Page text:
I like shopping at the asian and hispanic chains anyway because they often have canned or shelf stable foods that are not available in our bigger stores. Much of the world still doesn't have refrigeration, so they have cans or retort pouch versions we don't. Plus the unusual flavors will help with appetite fatigue if the SHTF for a length of time.


  14. About the same situation here, just North of Indianapolis. A crap-shoot when I go shopping what they'll have stocked or not. Changes from day to day, and week to week.

    Now they're starting to drag out Halloween stuff, SMH.

    It's like the 70's except we have cell phones and social media, so we can see the collapse faster.

  15. My wife thinks long term.
    Years ago I discovered she had a stack of those Costco bulk packs of TP in the garage wrapped in garbage bags so it's not obvious. They sit there untouched stacked on top of a gorilla rack. She gets nervous if her ready supply is down but we're probably good for a year if needed.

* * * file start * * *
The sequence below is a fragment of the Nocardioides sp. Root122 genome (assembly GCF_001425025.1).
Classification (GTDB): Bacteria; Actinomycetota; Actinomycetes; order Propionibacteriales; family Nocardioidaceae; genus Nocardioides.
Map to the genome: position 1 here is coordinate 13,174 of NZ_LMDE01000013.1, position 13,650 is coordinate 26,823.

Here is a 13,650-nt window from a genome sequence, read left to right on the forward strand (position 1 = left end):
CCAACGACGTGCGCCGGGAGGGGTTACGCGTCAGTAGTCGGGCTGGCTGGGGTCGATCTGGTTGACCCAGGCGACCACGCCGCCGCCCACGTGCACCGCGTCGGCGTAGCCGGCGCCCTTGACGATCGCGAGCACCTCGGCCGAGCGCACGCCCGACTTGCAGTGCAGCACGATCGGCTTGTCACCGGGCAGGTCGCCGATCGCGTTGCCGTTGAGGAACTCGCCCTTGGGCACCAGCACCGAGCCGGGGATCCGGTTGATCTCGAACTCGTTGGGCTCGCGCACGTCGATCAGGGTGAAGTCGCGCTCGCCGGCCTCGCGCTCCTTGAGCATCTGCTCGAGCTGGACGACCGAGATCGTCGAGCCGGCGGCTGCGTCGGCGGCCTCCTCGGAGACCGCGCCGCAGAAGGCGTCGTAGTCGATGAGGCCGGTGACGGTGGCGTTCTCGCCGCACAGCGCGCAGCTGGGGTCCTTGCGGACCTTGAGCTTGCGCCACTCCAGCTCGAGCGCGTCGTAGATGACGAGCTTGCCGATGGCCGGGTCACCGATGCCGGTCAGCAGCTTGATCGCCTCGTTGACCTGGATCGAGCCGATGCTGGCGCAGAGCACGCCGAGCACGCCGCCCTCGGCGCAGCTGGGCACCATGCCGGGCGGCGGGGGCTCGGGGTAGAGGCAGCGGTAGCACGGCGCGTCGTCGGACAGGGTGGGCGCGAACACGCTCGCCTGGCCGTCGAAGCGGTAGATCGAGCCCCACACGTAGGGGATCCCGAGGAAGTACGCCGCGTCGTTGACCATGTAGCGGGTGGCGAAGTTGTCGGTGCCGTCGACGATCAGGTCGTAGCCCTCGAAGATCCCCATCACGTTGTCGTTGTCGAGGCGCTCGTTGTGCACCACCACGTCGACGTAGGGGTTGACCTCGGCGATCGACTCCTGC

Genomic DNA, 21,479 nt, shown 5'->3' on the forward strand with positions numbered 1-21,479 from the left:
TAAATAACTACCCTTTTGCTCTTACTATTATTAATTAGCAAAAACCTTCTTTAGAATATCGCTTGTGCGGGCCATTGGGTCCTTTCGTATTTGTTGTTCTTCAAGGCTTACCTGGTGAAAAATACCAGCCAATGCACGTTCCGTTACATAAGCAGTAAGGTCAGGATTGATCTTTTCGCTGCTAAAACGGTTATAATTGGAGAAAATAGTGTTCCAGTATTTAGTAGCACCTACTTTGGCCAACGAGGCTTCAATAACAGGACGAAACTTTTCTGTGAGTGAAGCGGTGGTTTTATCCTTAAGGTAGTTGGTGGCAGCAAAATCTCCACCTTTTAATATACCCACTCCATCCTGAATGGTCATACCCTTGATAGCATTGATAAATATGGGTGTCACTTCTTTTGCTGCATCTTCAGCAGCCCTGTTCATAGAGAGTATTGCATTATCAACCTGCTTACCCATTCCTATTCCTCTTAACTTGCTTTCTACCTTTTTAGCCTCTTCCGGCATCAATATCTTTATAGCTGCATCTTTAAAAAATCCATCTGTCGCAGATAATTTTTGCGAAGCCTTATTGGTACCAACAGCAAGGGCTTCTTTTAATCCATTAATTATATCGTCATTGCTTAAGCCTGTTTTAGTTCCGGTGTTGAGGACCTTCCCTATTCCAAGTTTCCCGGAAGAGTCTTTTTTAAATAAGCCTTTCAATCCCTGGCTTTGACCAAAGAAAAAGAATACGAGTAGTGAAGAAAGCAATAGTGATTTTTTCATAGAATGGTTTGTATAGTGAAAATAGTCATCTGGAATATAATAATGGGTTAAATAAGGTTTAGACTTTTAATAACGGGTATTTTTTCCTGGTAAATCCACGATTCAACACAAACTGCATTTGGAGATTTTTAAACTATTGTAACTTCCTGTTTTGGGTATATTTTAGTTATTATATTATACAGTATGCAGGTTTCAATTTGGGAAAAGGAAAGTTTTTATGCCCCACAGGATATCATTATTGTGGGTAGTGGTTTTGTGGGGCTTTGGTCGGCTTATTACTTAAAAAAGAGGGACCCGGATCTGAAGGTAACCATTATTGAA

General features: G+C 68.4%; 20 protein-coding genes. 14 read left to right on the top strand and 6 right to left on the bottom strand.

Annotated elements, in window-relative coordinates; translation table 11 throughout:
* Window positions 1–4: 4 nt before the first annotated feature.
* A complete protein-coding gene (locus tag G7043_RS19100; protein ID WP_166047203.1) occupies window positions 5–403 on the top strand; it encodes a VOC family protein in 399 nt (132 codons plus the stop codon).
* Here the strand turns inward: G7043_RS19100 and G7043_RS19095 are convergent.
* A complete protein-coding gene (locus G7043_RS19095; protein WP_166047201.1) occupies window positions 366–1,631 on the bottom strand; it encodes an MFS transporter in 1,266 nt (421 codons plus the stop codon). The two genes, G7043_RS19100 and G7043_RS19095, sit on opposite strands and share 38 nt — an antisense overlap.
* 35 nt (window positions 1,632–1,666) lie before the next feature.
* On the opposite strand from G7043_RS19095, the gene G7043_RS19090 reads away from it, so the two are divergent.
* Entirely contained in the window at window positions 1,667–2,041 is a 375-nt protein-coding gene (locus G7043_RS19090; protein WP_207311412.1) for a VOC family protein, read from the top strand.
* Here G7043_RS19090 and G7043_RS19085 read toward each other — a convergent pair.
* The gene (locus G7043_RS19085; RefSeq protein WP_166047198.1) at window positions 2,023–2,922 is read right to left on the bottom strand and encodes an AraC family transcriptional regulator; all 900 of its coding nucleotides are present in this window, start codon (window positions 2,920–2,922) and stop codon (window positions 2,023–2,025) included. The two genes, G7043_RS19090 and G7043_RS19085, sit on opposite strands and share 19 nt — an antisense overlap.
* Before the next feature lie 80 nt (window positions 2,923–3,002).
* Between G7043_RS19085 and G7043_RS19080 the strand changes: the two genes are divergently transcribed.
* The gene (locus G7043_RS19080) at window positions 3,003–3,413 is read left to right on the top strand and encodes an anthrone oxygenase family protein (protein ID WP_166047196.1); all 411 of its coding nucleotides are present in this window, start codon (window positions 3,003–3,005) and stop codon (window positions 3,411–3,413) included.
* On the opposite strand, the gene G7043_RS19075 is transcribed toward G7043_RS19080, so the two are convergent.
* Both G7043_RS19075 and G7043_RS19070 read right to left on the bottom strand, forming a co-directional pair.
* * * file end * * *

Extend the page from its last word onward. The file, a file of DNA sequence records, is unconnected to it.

It's the same with canned goods, personal items, etc. Brown mustard? Four bottles. Canned tuna? Maybe 50 cans. Shampoo? Half a dozen or so.
    It's handy to be able to check the basement first when something runs out in the kitchen. One extra pack of anything, even once a year, adds up given time. Last week it was mayonnaise. Next week it'll be something else.

  16. Tim Pool's news arm has an article about this:


    Mark Yeager, the chief executive officer of Redwood Logistics told CNBC that there are about 180 million containers worldwide, but “they’re in the wrong place.”

    This means everyday items in the grocery store will become more expensive or more scarce. The U.S. Department of Agriculture noted 70% of the garlic consumed in the U.S. comes from China. Because of the expense of internal shipping triggered by COVID-19 lockdowns, garlic prices have risen 30%.

    Consumers can expect to see shortages of canned beer and soda, fresh produce, ketchup, hot dogs, bacon, imported foods (such as coffee, olive oil, and seafood), corn, and cheese.

    Industry experts have also said that other popular consumer products will be in short supply for the rest of 2021. This includes toilet paper, tampons, diapers, plastic bags, chlorine, steel, furniture, computer chips, and cleaning products.

    The Food and Drug Administration also has a list of what medicines are currently in short supply.